- Chlorine – Chlorine is fantastic if you are looking to bleach or disinfect, which many water suppliers have done since the turn of the 20th century. However, if the levels required to treat water are too high, it can leave a nasty taste in your water. While the limited amounts that reach you in your drinking water aren’t considered harmful, they can dry out skin and hair.
- Cysts – Giardia and cryptosporidium cysts can cause severe gastrointestinal issues, including vomiting, diarrhea and serious cramping.
- VOCs – Volatile organic compounds (VOCs) such as industrial oils, gasoline, paint and chemical-based cleaners can leach into the soil and contaminate groundwater in wells and waterways. High levels of exposure to these can result in respiratory illness and damage the nervous system.
While these are some of the most concerning contaminants caught by reverse osmosis, they are not the only ones. There are nearly 100 contaminants that can be removed or reduced by reverse osmosis. Among other common contaminants filtered out are chlorine, chloramines, barium, cadmium, calcium, copper, cryptosporidium, fluoride, giardia, iron, magnesium, nitrate, nitrite, arsenic, radium, sodium, dissolved solids, trihalomethanes, trivalent chromium.
In contrast, water pitcher filters remove very few of these. While a pitcher full of crisp, cold water might provide the illusion of clean drinking water, it doesn’t remove many contaminants that can still be present. Of the more than two dozen water contaminants that can be present in our tap water, water pitchers will only remove four of them: chlorine, odors, cadmium and copper.
In-line water filters on your refrigerator typically only remove chlorine, bad tastes and odors. So, the water and ice produced by your appliance may appear clean and taste clean, but it could still contain dissolved solids that are invisible to the naked eye. Plus, even the best care and cleaning can leave behind things like mold, E. coli and yeasts that form in foods present in the refrigerator and seep into the water dispenser.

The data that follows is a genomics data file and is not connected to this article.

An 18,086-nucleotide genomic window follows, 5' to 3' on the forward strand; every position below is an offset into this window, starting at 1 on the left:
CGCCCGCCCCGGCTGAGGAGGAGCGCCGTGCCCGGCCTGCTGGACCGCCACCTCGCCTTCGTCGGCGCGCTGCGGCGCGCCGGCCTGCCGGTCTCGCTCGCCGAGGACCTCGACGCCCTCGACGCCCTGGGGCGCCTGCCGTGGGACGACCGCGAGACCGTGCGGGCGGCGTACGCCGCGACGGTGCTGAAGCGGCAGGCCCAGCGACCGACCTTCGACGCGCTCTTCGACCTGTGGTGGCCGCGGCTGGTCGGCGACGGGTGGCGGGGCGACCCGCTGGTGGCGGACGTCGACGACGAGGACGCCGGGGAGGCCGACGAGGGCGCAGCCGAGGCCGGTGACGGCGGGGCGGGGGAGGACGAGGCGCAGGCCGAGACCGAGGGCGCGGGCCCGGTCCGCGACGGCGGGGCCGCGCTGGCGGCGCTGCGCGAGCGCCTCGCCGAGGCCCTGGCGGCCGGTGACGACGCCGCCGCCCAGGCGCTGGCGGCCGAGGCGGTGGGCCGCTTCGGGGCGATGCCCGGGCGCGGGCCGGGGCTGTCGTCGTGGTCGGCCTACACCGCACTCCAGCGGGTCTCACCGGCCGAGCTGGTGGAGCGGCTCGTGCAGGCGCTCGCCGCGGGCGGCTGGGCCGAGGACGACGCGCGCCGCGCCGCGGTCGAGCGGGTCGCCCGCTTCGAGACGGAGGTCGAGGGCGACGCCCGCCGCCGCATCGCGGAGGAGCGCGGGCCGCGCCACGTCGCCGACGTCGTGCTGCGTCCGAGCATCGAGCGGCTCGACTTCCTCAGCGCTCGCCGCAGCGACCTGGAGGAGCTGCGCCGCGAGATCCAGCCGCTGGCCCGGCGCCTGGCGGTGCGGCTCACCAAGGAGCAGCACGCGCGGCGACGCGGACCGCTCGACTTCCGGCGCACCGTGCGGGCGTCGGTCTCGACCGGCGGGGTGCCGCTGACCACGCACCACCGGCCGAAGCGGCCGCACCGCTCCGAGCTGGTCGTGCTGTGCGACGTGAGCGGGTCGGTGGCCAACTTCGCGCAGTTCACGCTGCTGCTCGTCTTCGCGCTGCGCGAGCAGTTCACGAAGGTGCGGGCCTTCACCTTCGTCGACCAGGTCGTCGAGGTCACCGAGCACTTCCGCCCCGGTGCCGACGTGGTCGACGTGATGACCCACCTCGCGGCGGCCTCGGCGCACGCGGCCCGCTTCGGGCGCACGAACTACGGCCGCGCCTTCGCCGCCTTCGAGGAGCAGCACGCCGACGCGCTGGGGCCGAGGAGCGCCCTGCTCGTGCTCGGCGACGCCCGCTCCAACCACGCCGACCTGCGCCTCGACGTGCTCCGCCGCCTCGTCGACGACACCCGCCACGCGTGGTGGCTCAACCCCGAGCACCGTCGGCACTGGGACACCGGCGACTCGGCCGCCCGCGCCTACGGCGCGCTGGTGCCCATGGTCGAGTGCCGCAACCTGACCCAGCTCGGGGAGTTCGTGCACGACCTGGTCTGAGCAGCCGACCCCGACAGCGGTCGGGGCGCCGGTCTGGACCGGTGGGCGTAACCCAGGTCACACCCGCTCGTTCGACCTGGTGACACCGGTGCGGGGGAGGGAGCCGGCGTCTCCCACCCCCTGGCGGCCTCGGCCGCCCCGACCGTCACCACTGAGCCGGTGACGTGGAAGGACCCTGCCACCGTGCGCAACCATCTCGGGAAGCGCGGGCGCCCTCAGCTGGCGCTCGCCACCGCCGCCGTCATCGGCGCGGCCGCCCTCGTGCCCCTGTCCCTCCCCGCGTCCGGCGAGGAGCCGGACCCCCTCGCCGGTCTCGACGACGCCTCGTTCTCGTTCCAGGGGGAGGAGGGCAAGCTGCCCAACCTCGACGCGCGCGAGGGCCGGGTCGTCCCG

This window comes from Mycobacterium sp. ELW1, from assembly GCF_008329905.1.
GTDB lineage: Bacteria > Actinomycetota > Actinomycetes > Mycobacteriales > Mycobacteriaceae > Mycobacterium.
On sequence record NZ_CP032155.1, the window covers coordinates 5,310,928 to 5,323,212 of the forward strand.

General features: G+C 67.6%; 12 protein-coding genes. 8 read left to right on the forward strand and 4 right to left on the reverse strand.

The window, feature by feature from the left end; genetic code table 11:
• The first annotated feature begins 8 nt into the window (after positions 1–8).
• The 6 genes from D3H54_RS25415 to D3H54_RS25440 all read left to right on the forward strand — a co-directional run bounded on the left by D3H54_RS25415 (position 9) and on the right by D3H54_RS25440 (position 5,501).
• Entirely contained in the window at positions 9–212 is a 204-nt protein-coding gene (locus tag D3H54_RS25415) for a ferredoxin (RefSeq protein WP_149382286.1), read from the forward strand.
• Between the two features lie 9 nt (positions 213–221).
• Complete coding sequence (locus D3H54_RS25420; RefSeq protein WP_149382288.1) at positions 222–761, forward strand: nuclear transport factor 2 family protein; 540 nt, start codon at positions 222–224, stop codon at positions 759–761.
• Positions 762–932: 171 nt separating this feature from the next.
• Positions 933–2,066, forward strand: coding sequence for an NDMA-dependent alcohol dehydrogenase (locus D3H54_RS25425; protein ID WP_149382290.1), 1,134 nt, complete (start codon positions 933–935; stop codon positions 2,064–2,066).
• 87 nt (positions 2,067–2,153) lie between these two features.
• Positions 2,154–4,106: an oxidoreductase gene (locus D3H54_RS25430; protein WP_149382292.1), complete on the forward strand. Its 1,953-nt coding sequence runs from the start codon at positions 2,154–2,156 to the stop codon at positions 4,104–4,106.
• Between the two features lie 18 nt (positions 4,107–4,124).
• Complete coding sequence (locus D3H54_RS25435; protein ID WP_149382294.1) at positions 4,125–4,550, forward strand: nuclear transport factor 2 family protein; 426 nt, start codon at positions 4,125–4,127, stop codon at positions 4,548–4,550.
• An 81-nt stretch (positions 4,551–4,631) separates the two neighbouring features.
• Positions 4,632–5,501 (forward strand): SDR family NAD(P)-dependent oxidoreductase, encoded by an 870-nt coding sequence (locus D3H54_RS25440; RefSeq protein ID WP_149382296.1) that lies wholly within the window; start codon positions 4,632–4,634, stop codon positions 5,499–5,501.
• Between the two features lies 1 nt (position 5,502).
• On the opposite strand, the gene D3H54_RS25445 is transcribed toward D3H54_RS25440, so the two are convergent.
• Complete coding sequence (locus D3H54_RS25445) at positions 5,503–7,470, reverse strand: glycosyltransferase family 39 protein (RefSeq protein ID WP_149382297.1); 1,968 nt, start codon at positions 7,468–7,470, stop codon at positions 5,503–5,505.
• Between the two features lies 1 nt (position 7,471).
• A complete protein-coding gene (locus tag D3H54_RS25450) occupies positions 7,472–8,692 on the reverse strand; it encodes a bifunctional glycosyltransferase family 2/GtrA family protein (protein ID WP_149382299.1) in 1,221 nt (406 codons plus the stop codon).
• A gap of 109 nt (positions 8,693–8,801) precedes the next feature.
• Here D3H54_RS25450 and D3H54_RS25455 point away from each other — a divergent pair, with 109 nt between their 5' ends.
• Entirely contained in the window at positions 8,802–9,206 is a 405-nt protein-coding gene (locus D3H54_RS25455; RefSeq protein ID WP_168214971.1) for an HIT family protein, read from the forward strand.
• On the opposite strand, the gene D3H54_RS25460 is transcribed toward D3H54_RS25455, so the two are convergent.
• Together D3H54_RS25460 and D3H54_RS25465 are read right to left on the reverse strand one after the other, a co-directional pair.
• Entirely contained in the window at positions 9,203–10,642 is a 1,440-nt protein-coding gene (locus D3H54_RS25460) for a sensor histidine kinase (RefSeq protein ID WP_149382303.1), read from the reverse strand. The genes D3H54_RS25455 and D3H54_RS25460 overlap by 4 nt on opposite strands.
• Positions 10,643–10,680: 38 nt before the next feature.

Faucet water filters do a better job of removing impurities, pulling nearly a dozen from your water as it exits the tap. However, it still doesn’t come close to removing all of the unhealthy contaminants that can be found in your water system.
Reverse Osmosis vs. Filtration: What is the bottom line?
While simpler water filters might be relatively inexpensive and convenient, they can often only give the illusion of clean drinking water while leaving behind a host of pollutants you’d rather not be ingesting. Obviously, they are an improvement over drinking water directly from the tap without additional filtration. Still, if you are looking for more powerful water filtering that leaves you with truly cleaner water, you might want to opt for the reverse osmosis system instead.
Still not sure when it comes to reverse osmosis vs. filtration? No problem. Contact the professionals at American Home Water and Air. We will be happy to discuss your options with you or visit you to assess your water filtration needs.